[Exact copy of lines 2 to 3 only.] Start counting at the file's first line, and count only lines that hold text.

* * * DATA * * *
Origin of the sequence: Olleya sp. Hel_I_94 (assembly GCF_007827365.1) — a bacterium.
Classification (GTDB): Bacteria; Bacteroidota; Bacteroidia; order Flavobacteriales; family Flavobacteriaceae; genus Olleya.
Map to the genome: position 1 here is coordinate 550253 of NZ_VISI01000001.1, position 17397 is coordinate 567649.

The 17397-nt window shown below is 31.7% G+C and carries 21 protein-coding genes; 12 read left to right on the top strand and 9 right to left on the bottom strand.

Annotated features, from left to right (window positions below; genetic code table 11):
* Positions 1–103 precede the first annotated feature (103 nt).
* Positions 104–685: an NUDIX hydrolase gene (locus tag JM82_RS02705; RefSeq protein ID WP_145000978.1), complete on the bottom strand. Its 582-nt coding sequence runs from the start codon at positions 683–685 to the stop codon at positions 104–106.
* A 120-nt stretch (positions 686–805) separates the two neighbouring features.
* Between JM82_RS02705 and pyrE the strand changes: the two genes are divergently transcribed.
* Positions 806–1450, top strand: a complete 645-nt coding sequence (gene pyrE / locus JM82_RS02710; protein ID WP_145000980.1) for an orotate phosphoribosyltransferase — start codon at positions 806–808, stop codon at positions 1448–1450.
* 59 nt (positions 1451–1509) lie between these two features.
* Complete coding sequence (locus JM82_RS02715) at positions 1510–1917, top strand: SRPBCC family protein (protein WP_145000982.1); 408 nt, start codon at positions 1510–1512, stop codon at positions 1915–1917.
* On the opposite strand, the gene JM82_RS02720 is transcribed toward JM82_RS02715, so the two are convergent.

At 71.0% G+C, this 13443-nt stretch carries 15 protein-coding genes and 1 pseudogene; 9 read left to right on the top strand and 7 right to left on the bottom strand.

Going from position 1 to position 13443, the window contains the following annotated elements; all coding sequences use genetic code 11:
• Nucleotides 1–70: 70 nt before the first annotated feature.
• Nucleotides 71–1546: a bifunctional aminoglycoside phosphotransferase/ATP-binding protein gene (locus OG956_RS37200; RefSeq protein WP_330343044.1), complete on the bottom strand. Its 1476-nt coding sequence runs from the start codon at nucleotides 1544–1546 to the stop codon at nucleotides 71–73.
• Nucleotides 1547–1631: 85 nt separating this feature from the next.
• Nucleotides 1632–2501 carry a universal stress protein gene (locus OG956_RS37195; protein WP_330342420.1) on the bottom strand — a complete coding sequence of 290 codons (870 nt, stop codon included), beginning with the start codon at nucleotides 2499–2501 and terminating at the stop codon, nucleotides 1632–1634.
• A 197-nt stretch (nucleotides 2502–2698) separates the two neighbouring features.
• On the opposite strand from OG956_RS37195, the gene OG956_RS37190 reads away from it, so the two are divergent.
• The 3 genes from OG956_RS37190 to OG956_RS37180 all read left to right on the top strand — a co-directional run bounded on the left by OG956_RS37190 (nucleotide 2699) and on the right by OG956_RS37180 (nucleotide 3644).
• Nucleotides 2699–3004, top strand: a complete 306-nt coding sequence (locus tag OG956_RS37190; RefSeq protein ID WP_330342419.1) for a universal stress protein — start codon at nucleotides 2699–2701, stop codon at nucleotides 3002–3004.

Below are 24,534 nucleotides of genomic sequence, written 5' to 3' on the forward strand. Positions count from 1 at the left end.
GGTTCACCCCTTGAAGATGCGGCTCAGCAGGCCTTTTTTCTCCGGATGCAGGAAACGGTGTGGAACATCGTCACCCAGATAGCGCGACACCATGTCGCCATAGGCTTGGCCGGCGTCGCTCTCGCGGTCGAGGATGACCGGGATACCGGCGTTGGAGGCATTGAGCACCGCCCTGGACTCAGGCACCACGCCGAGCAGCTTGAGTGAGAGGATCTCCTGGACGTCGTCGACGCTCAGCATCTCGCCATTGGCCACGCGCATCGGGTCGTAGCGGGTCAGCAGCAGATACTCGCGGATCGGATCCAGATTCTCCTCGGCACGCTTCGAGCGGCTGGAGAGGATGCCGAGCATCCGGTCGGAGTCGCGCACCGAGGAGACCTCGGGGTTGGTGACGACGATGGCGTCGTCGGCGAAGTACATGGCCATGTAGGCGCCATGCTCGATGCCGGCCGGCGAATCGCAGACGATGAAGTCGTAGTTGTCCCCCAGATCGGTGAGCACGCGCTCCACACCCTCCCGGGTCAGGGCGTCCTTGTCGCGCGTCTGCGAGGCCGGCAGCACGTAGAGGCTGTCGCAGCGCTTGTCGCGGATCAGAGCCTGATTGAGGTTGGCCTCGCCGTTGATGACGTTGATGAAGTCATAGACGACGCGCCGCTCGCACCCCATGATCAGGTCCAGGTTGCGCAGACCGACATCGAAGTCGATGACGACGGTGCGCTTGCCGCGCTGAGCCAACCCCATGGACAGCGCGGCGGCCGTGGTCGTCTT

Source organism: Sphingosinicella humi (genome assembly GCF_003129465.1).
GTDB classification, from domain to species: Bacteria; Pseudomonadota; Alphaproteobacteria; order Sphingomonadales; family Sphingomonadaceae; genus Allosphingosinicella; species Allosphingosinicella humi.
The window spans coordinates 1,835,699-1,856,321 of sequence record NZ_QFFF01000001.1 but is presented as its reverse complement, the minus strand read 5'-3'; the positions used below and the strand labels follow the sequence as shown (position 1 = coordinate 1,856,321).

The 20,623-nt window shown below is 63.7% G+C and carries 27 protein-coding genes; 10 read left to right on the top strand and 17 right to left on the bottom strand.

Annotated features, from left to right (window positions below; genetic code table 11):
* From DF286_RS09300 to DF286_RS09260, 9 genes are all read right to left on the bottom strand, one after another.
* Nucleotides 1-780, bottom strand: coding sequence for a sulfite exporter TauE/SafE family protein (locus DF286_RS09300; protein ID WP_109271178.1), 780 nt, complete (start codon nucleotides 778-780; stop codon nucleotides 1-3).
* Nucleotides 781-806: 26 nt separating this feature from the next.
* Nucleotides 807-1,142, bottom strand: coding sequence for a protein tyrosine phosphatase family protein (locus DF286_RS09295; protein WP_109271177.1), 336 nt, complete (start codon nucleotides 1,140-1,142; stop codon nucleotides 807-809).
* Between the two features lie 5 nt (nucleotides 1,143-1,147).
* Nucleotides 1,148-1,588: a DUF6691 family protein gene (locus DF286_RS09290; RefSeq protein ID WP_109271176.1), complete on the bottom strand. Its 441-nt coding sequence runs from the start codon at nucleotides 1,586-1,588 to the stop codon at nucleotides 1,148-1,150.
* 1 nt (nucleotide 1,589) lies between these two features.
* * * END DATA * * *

Classification (GTDB): Bacteria; Bacteroidota; Bacteroidia; order Flavobacteriales; family Flavobacteriaceae; genus Olleya.
Map to the genome: position 1 here is coordinate 550253 of NZ_VISI01000001.1, position 17397 is coordinate 567649.